The use of both personal accounts and army archive sources allows the narrative of the battle events to be skilfully interwoven with the primary sources but without becoming an overpowering litany of horror stories. The German Sommekampfer of July 1916 is seen as a skilful motivated and very effective soldier who is eroded by the constant battering of five months of battle. We see from the accounts that he is still at the end of the battle a formidable opponent, but one that is missing that spark of brilliance. His words show the sadness of the loss of so many comrades, and the Sommekampfer above all knows that these were the best of the German army, now gone forever.

Some of the source material is known, but much is new. It adds greatly to our knowledge and sources and because so much is new it is definitely not a regurgitation of established work previously available to the mainstream reader.

The only, and I mean only, criticism is the failure to produce maps that place the accounts in their detailed context. It would have been magnificent if for example we had a detailed map showing the position of Unteroffizier Otto Lais and his other machine gun teams near the Serre - Mailly Road. If that were done in each case it would provide the missing link between the men and the ground. Those of us who know the Otto Lais account can see the significance of his story in context but such a map would help the reader new to the ground. Do not however let this minor criticism deter. It is still a 5 star book and is a key resource for the understanding of the human dimension on the Western Front.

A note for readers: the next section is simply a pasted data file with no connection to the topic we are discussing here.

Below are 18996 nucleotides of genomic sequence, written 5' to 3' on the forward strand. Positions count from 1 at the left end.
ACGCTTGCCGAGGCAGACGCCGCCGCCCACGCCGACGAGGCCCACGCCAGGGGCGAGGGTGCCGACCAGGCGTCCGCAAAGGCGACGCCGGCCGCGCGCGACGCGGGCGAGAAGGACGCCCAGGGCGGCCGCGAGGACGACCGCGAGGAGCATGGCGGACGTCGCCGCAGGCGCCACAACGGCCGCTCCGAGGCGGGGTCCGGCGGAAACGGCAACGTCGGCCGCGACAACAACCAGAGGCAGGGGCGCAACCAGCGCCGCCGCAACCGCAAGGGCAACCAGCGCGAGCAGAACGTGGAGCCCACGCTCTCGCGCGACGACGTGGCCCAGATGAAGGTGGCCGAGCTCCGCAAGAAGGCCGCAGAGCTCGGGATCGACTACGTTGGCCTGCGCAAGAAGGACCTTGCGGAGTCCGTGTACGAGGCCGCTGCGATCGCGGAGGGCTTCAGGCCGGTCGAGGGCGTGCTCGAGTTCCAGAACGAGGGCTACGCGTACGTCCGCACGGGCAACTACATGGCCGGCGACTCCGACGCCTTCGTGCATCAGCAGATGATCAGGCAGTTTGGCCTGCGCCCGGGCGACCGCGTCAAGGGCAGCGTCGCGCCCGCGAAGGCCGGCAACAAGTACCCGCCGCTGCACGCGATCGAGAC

Michael McCarthy

Editor, "The Battle Guide"

Guild of Battlefield Guides.
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on 18 March 2012
Jack Sheldon proves himself once again to be a master educator on the subject of the first world war . There are hundreds of well researched accounts from the British and Commonwealth side of the conflict , but writing as he does from German archive sources we gain a much fuller picture .

I read the German Army on The Somme in tandem with Peter Burtons The Somme the unseen panoramas , and was often able to co-ordinate dates and times of various actions from both sides .Sheldons regimental archive material is brought to life by the regular introduction of eye witness statements and letters written by the combatants themselves to paint an apocalyptic picture of , misery and human suffering on both sides .